- May be administered simultaneously with inactivated vaccines
- MMR: prevents measles, mumps and rubella infections
- Varicella: against varicella-zoster virus (VZV)
- Zoster: prevents reactivation of latent VZV (i.e., shingles)
- Yellow fever
- Influenza (intranasal)
- Oral polio, Sabin (no longer available in the US)
- Typhoid; (oral, Ty21a)
- Very rarely, live attenuated vaccines may become virulent again; and are thus often contraindicated in immunodeficient individuals and pregnant women .
- HIV-positive individuals can be vaccinated with live attenuated vaccines (e.g., MMR and varicella) if their CD4 cell count is ≥ 200 cells/mm3.
- Adenovirus vaccine is given in its nonattenuated form to military recruits.
|Whole vaccines||Fractional vaccines|
|Mechanism of action|| |
|Special considerations|| |
Common adverse effects 
- Affects ∼ 1/3
- Usually begin within the first 48–72 hours after administration and last 1–2 days
- Live attenuated vaccine: can cause mild form of the disease, usually appearing within 1–3 weeks of administration; : usually caused by replication of the attenuated vaccine strain
Rare adverse effects
- Serious allergic reaction (generally < 1 per million doses)
- Live attenuated vaccine: attenuated course of the disease following immunization (e.g., vaccine-related measles)
- Vaccine injury (∼ 1/1,000,000): permanent injury from a vaccination or a vaccine-related complication (e.g., encephalopathy, seizures, brachial neuritis)
There is no link between autism and vaccines or their ingredients. 
- General contraindications 
Live vaccinations are not recommended for
- Pregnant individuals
- Immunodeficient individuals
Special contraindications 
- Rotavirus vaccine: severe combined immunodeficiency (SCID), history of intussusception; , uncorrected GI tract malformation (e.g., Meckel's diverticulum)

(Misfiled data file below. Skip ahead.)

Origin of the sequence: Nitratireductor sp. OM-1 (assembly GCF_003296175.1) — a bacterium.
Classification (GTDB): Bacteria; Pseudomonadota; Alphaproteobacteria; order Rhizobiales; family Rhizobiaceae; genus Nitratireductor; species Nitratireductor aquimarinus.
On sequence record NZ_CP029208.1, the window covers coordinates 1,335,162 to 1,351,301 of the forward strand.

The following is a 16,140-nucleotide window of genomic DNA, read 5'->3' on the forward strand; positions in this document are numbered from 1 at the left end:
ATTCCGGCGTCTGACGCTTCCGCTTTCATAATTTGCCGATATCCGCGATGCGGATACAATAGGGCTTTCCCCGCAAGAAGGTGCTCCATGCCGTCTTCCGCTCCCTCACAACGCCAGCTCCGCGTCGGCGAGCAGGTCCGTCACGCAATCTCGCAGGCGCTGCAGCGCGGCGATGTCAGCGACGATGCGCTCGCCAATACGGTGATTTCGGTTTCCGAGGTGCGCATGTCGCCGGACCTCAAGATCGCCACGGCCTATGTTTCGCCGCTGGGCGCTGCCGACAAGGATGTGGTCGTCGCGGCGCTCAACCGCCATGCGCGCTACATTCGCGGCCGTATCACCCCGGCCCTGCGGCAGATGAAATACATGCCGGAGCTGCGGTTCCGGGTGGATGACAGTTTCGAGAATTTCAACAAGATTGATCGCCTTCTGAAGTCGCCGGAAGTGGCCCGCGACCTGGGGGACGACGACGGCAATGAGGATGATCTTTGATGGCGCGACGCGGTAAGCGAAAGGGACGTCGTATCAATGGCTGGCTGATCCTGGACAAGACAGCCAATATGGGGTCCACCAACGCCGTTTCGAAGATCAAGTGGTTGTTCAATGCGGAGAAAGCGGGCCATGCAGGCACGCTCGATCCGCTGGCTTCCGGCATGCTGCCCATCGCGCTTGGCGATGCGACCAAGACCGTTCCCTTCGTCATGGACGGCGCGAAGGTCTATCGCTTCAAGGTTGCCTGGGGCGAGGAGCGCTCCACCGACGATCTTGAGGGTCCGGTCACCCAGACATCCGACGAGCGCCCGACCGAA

- Tetanus: development of Guillain-Barré syndrome within 6 weeks after a previous dose of tetanus toxoid-containing vaccine
- Pertussis-containing vaccines; : known anaphylactic reactions, encephalopathy within 7 days following previous vaccination, progressive or unstable neurologic disorder (e.g., coma, uncontrolled seizures, or progressive encephalopathy) 
Special patient groups
- See “Preconception counseling” for vaccination recommendations for women wishing to become pregnant.
- Preterm infants should receive all recommended vaccinations according to chronological age unless contraindicated.
Vaccinations in HIV-infected individuals
- Efficacy of immunization is reduced in HIV-infected individuals (due to impaired immune function)
The should be observed with the following exceptions:
- Live-attenuated varicella zoster and MMR vaccine should not be given if the CD4 count is < 200 cells/mm3 (CD4 percentage < 15% in patients ≤ 5 years) or if the patient has AIDS-defining conditions.
- Live-attenuated influenza vaccine is not recommended, regardless of the CD4 count; inactivated influenza vaccine should be given instead.
- The inactivated polio vaccine should be used instead of the live-attenuated polio vaccine.
- Immunizations that are not part of the standard immunization schedule:
- One-Minute Telegram 9-2020-1/3: SARS-CoV-2 vaccine candidate shows promising results in phase 1–2 trial
Interested in the newest medical research, distilled down to just one minute? Sign up for the One-Minute Telegram in “Tips and links” below.